Advanced search

Mumsnet has not checked the qualifications of anyone posting here. If you need help urgently, please see our domestic violence webguide and/or relationships webguide, which can point you to expert advice and support.

The Brave Babes Battle Bus - Spicing Up The Winter Nights With Rich Hot Chocolate And Thermal Tights!

(1000 Posts)
Mouseface Tue 27-Nov-12 21:13:48

Hello, I'm Mouse smile

I'm one of the Brave Babes travelling on this fantabulous Bus, on it's journey to the wonderful world of sobriety. smile

The great thing is, that the people on here are a real mixed bunch. Some are drinking regularly, some aren't. Some are sober and have been for any number of days, some weeks, months and yep, some even for years.

There's no judging pants allowed, no savoury flans either wink, just lots of unconditional support from many varied sources. Yes, some of us have been here from the start but please don't let that stop you posting, this thread is for EVERYONE and it always has been smile

If you'd like to have a look back, here are some links. One to the previous thread and one to the very first, and the reason we are all still here.

See you soon,

Mouse xx



CrushedWithIcicles Thu 13-Dec-12 11:25:42

Well, had a lovely chicken curry last night, DS packed off with home cooked chicken sandwiches for lunch and I have chicken and sweet corn soup to look forward to for lunch...grin

Nice tip on dancing too Fairenuff , I've a hula hoop in the kitchen that I use when I wander in for a mooch (open fridge and look for drink), so may put some music on and distract myself with fun!

Just for record/ anyone reading and considering having a go at giving up, it is day 8 and the fog of tiredness seems to be slowly lifting. Lots of deep sleep overnight and starting to feel the rewards, dc annoyed me with fighting and being slow to get ready this morning and I was able to greet it with good humour. So benefits are becoming apparent for others as well as me!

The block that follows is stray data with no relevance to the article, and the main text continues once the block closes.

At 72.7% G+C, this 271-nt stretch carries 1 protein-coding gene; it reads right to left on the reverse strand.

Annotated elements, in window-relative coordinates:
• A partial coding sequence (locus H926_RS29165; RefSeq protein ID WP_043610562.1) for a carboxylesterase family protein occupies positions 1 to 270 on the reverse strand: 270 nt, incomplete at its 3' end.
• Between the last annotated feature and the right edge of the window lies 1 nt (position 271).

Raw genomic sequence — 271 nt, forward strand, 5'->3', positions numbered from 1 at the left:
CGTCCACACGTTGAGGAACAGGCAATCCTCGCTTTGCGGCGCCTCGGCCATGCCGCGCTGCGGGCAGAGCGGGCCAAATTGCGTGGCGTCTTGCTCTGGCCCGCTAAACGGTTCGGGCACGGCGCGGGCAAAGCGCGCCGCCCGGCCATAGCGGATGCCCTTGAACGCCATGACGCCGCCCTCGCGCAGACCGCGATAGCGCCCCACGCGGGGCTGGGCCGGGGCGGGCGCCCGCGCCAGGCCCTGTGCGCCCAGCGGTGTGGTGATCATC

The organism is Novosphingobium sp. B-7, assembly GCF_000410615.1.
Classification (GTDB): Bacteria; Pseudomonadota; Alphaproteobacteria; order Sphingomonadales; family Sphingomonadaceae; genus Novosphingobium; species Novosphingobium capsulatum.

Today I will not drink!

babyjane1 Thu 13-Dec-12 11:39:43

Hi babes, I'm finding things really difficult at the moment, been drinking every night this week and last night I gulped it down so fast it made me gag, then went to bed so I wouldn't drink more. I can't understand my behaviour, I used to drink a bottle over an evening and now it's within an hour, I feels like I'm losing control if everything in my life, I'm bloated, tired, bad tempered with dd's and feel very very depressed, even though I'm on anti depressants (which don't really work with booze). What can I do to turn this around???? I just want a sober weekend to clear my chaotic head but it seems impossible. Can any of you folks just talk me through the basics AGAIN, I feel like I'm losing x x x

aliasjoey Thu 13-Dec-12 11:58:26

purple I know what you mean about the mad round of school nativities, carol concerts, christmas parties etc. No wonder the kids are exhausted, let alone us!

and yes it is annoying that there is so little support for alcohol dependency. I've told 2 doctors about it; the first suggested I just cut down to weekends (surely thats the point, is we can't) the second GP just told me I was within government guidelines, so not a problem hmm

imagine if that was the response to someone wanting to stop smoking! "well just cut down to weekends only." !!

SobaSoma Thu 13-Dec-12 12:05:34

Don't beat yourself up Baby, I know how easy it is to polish off a bottle in an hour. I'm probably not the best person to talk about the basics because I keep falling off the horse! FWIW I can't control my behaviour either, a good example is my latest (probably 100th) attempt at controlled drinking, thinking this time I could do it because I've changed, taken antabuse blah blah. And of course the result is always the same even though I expect a different result. For me I think it's a question of waiting for the penny to drop, but it's taking a bloody long time.....

A lot of us are on anti-ds (me for one) and yes not a great combination with alcohol. I believe that with me they increase the effect of alcohol and that's why I'm trying to wean myself off. But that's just me, and everyone's different. Baby I'm just trying to keep busy, reward myself with little treats like magazines, chocolates etc, keep telling myself how lovely it is to not feel hungover/guilty and know that the BB SWAT team is there if I need them.